Was 'The Sopranos' Filmed In Westchester or New Jersey?

Plus Yankee Doodle disses, and undocumented in the 914.

Holding a Grudge

Q: Recently, NPR did a story on George M. Cohan and talked about how he wrote “Over There” while on the train from New Rochelle to New York City and that he wrote Forty-Five Minutes From Broadway about New Rochelle. Is there anything in the city that acknowledges or commemorates that? — Nathan Ziegler, New Rochelle

A: No, there isn’t a George M. Cohan monument in New Rochelle like there is in Times Square, in the triangle between 45th and 47th Streets. In fact, when the play premiered, folks in New Rochelle weren’t all that enthusiastic about how their city was depicted. The May 1914 issue of Reel Life ran an uncredited article that started off with:

“New Rochelle has never forgiven George M. Cohan for the slurs contained in Forty-Five Minutes From Broadway. Either there has been a great change for the better since the song came out nine years ago or George M. had the town all wrong in the first instance. For New Rochelle certainly has no “jay atmosphere,” and the “fine bunch of Reubens” was decidedly not in evidence during the writer’s recent visit to the Thanhouser studios. Instead, we found Main Street quite as desirable as Broadway and the beautiful residential district much more attractive than the cave dwellings of Manhattan.”

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Apparently, Mr. Cohan’s humorous descriptions of New Rochelle as being far less sophisticated than Broadway did not sit well with some of the citizenry.

 

Fuggedaboudit

Q: A friend and I have a bet. He says that much of The Sopranos was shot in Westchester County, instead of in New Jersey. I say he’s crazy. Please settle. — Mark Tangredi, Yonkers

A: It depends how you define “much.” Most of the show was, like you contend, shot in New Jersey. Many scenes were filmed in Harrison, NJ, not Harrison, NY, and maybe that was the cause of your paesan’s confusion. 

The Sopranos did dip into Westchester a few times, however, both physically and topically. In the series’ fourth season, the Ceremonial Courtroom in Yonkers was used as a location for multiple courtroom scenes. Also in Season 4, Episode 10, there was an intervention for Christopher’s drug abuse in which he recognizes the intervention mediator as the one who’d once stolen pork loins from Stew Leonard’s. In the series’ fifth season, there is an episode in which Carmela yells that she doesn’t want her son, A.J., to end up “like those kids in Westchester.”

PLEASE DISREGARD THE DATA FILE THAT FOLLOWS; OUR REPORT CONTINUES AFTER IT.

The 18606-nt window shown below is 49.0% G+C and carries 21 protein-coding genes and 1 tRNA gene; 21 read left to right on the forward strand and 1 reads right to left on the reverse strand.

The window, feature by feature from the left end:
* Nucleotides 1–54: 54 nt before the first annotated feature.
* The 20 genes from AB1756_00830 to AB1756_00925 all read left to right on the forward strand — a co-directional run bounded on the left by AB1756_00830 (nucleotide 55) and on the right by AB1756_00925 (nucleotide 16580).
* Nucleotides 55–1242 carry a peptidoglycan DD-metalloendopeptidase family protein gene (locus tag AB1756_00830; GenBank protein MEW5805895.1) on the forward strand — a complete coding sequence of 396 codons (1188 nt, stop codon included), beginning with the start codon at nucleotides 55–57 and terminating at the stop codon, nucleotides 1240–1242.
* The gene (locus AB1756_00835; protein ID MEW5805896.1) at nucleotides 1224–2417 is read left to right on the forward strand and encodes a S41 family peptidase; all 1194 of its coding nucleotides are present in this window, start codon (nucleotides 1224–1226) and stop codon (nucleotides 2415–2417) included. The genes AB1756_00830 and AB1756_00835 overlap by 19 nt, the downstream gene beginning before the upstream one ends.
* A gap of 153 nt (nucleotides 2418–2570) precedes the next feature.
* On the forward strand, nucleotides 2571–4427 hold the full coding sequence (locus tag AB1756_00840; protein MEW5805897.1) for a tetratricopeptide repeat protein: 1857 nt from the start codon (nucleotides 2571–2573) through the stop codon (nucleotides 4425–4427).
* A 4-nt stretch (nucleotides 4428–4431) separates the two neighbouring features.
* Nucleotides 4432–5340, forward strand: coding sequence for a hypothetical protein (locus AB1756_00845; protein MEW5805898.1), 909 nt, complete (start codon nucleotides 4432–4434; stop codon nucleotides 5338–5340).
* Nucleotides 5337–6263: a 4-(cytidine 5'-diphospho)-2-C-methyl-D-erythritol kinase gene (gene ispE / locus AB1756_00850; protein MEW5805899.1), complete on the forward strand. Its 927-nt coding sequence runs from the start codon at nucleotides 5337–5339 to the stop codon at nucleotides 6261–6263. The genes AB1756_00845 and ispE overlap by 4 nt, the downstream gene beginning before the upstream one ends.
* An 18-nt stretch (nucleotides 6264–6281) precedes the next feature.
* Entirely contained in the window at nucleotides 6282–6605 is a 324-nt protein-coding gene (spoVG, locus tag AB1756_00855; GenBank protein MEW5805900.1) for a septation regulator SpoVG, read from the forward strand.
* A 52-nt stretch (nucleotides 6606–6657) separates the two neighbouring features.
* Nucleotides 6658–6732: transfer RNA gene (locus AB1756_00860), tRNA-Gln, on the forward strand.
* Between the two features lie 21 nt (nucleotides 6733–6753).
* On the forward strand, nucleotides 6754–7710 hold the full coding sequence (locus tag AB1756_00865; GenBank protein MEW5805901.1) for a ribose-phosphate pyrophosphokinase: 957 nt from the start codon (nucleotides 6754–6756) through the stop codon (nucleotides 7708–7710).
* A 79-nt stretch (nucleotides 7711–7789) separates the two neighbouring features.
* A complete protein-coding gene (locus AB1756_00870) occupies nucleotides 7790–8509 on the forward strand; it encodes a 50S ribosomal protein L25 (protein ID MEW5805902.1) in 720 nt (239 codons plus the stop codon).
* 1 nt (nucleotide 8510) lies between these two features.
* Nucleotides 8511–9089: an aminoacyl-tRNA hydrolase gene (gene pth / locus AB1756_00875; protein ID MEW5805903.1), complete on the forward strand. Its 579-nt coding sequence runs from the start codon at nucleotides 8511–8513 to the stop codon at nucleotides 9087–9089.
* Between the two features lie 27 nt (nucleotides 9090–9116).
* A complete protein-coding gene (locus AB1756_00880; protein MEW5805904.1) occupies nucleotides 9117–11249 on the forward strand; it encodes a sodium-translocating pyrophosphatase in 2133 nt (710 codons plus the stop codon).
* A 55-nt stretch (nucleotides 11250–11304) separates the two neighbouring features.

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The Sopranos enveloped our county into its casting landscape, as well. Actor Lillo Brancato, who played the ill-fated (but who wasn’t ill-fated on that show?) character Matt Bevilaqua for a handful of Season 2 episodes, hails from Yonkers.

Otherwise, The Sopranos (unfortunately) tended to stay on its side of the bridges and tunnels.

 

Asset or Liability?

Q: I read a quote from a New York Farm Bureau spokesman who said that the ICE raids rounding up illegal aliens would take a severe toll on farmers. Since we don’t have many farmers in the county, does that mean there are fewer illegal immigrants here? This has to be a drain on our economy, right? — Larry Corbin, Pelham

A: According to Migration Policy Institute, an independent, nonpartisan think tank, 61,000 people living in Westchester County are undocumented. We have a population of approximately 974,000 people, so that’s around 6%. In comparison, Bronx County has about 8%, Nassau 3.5%, and Suffolk 3.4%.

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Neighbors Link, an organization whose mission is the healthy integration of immigrants, claims that the labor demands for  low-wage domestic work (especially in two-income families), landscaping, construction work, restaurant jobs, and the service industry have attracted them to our region.

Are they a drain on our economy? The Federation for American Immigration Reform says that undocumented immigrants cost New York taxpayers $9.5 billion a year. However, each year in New York State, according to Neighbors Link, undocumented immigrants kick in over $1 billion in state and local taxes. Undocumented immigrants also contribute about $12 billion each year to the Social Security Administration, without ever getting any benefits from the program.
 

Have a question about the county? Email edit@westchestermagazine.com with the subject line: Any Questions?

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